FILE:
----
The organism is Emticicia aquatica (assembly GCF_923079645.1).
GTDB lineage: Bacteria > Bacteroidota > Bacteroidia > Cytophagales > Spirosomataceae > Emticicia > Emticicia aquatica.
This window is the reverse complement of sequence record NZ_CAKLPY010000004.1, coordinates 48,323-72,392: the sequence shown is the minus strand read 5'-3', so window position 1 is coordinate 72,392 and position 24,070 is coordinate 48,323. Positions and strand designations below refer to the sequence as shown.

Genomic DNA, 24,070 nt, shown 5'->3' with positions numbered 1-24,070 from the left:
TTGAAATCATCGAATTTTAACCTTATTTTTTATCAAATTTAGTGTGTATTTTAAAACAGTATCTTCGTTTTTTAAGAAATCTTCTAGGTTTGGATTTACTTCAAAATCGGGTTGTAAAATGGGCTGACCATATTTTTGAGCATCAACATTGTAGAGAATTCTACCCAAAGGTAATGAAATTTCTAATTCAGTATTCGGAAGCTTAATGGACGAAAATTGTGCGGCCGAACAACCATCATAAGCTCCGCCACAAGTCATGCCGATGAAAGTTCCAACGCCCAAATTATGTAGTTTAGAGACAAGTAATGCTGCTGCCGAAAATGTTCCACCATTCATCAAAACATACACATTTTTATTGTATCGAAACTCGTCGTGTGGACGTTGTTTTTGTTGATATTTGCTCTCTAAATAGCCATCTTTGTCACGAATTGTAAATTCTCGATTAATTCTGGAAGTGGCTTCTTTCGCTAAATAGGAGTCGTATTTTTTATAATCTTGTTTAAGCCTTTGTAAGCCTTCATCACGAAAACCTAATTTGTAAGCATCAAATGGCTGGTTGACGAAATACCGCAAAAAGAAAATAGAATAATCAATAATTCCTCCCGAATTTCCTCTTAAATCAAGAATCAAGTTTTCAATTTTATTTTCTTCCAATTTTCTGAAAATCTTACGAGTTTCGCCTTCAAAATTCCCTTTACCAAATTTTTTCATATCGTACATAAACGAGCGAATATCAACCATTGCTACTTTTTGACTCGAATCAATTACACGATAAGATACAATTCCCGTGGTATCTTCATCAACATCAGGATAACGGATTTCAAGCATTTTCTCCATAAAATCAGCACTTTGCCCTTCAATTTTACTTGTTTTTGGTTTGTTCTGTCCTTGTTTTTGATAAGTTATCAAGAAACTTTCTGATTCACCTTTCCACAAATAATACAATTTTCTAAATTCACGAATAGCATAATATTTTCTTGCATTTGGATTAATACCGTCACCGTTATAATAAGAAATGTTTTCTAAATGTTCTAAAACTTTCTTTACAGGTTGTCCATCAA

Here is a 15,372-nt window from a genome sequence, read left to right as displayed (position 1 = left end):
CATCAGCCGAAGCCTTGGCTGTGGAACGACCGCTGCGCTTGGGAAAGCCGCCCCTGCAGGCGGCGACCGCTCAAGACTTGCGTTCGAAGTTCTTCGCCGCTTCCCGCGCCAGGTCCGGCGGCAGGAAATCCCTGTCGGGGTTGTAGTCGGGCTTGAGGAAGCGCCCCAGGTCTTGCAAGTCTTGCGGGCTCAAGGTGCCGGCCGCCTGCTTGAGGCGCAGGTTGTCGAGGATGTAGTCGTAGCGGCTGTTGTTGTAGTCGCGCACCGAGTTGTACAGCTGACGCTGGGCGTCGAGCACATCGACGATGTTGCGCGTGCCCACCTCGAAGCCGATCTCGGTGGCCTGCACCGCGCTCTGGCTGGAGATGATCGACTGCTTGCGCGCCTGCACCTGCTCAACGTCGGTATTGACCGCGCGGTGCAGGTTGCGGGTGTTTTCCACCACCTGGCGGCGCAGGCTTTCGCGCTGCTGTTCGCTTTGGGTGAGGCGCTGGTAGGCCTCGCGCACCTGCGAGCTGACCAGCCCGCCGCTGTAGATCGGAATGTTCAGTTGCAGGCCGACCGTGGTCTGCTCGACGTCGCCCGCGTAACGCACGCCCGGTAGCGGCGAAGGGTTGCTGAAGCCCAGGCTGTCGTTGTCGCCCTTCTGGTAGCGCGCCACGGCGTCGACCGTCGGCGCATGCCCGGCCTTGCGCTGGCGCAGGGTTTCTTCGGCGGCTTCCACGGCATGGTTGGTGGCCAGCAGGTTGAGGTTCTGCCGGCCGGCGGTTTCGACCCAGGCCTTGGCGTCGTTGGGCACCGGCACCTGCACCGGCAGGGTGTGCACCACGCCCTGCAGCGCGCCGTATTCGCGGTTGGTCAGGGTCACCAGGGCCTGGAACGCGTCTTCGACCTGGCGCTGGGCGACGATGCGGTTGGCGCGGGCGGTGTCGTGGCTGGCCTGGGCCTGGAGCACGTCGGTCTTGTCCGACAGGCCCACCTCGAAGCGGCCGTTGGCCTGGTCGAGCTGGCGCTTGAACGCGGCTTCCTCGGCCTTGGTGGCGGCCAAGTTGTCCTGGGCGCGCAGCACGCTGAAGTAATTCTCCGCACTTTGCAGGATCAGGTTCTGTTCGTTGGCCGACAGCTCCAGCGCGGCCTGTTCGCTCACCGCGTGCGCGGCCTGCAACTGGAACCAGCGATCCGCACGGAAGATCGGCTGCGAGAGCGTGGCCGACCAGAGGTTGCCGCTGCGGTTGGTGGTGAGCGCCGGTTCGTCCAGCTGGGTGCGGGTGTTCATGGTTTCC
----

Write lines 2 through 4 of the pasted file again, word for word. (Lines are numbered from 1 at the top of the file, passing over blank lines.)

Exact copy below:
GTDB lineage: Bacteria > Bacteroidota > Bacteroidia > Cytophagales > Spirosomataceae > Emticicia > Emticicia aquatica.
This window is the reverse complement of sequence record NZ_CAKLPY010000004.1, coordinates 48,323-72,392: the sequence shown is the minus strand read 5'-3', so window position 1 is coordinate 72,392 and position 24,070 is coordinate 48,323. Positions and strand designations below refer to the sequence as shown.

Genomic DNA, 24,070 nt, shown 5'->3' with positions numbered 1-24,070 from the left: